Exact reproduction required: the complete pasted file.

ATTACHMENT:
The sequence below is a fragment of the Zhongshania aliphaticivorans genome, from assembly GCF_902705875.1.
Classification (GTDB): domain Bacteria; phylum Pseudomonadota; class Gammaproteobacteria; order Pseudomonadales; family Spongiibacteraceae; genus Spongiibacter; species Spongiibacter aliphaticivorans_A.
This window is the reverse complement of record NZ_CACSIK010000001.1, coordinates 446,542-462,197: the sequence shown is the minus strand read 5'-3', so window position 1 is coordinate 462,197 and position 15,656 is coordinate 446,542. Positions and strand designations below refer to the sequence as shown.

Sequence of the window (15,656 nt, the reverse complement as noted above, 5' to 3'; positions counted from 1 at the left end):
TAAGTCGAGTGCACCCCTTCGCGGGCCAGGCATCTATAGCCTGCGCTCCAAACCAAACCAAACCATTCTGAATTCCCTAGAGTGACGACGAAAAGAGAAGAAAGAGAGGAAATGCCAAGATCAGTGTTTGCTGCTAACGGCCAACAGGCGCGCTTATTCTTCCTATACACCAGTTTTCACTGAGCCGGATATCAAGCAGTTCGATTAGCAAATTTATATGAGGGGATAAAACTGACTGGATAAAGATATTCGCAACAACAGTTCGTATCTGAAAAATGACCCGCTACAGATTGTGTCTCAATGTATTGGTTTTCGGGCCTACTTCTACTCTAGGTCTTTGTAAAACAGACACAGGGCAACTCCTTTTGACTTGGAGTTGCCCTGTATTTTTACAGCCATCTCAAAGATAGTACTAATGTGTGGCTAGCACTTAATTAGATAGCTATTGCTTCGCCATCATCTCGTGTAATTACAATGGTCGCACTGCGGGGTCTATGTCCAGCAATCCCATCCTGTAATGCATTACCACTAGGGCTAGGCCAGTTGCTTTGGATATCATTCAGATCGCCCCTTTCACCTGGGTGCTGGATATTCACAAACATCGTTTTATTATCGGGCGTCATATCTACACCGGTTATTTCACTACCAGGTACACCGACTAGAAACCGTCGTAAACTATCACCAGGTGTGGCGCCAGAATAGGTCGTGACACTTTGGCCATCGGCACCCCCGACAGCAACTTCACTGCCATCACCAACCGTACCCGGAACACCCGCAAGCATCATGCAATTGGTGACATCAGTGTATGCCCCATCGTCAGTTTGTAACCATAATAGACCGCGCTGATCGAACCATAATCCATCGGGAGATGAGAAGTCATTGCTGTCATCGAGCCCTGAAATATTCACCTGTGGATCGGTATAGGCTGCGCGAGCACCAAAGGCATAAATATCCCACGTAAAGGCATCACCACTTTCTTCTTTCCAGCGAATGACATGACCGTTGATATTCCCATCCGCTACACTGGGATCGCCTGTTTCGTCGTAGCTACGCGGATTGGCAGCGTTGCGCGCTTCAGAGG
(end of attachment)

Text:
The sequence below is a fragment of the Zhongshania aliphaticivorans genome, from assembly GCF_902705875.1.
Classification (GTDB): domain Bacteria; phylum Pseudomonadota; class Gammaproteobacteria; order Pseudomonadales; family Spongiibacteraceae; genus Spongiibacter; species Spongiibacter aliphaticivorans_A.
This window is the reverse complement of record NZ_CACSIK010000001.1, coordinates 446,542-462,197: the sequence shown is the minus strand read 5'-3', so window position 1 is coordinate 462,197 and position 15,656 is coordinate 446,542. Positions and strand designations below refer to the sequence as shown.

Sequence of the window (15,656 nt, the reverse complement as noted above, 5' to 3'; positions counted from 1 at the left end):
TAAGTCGAGTGCACCCCTTCGCGGGCCAGGCATCTATAGCCTGCGCTCCAAACCAAACCAAACCATTCTGAATTCCCTAGAGTGACGACGAAAAGAGAAGAAAGAGAGGAAATGCCAAGATCAGTGTTTGCTGCTAACGGCCAACAGGCGCGCTTATTCTTCCTATACACCAGTTTTCACTGAGCCGGATATCAAGCAGTTCGATTAGCAAATTTATATGAGGGGATAAAACTGACTGGATAAAGATATTCGCAACAACAGTTCGTATCTGAAAAATGACCCGCTACAGATTGTGTCTCAATGTATTGGTTTTCGGGCCTACTTCTACTCTAGGTCTTTGTAAAACAGACACAGGGCAACTCCTTTTGACTTGGAGTTGCCCTGTATTTTTACAGCCATCTCAAAGATAGTACTAATGTGTGGCTAGCACTTAATTAGATAGCTATTGCTTCGCCATCATCTCGTGTAATTACAATGGTCGCACTGCGGGGTCTATGTCCAGCAATCCCATCCTGTAATGCATTACCACTAGGGCTAGGCCAGTTGCTTTGGATATCATTCAGATCGCCCCTTTCACCTGGGTGCTGGATATTCACAAACATCGTTTTATTATCGGGCGTCATATCTACACCGGTTATTTCACTACCAGGTACACCGACTAGAAACCGTCGTAAACTATCACCAGGTGTGGCGCCAGAATAGGTCGTGACACTTTGGCCATCGGCACCCCCGACAGCAACTTCACTGCCATCACCAACCGTACCCGGAACACCCGCAAGCATCATGCAATTGGTGACATCAGTGTATGCCCCATCGTCAGTTTGTAACCATAATAGACCGCGCTGATCGAACCATAATCCATCGGGAGATGAGAAGTCATTGCTGTCATCGAGCCCTGAAATATTCACCTGTGGATCGGTATAGGCTGCGCGAGCACCAAAGGCATAAATATCCCACGTAAAGGCATCACCACTTTCTTCTTTCCAGCGAATGACATGACCGTTGATATTCCCATCCGCTACACTGGGATCGCCTGTTTCGTCGTAGCTACGCGGATTGGCAGCGTTGCGCGCTTCAGAGG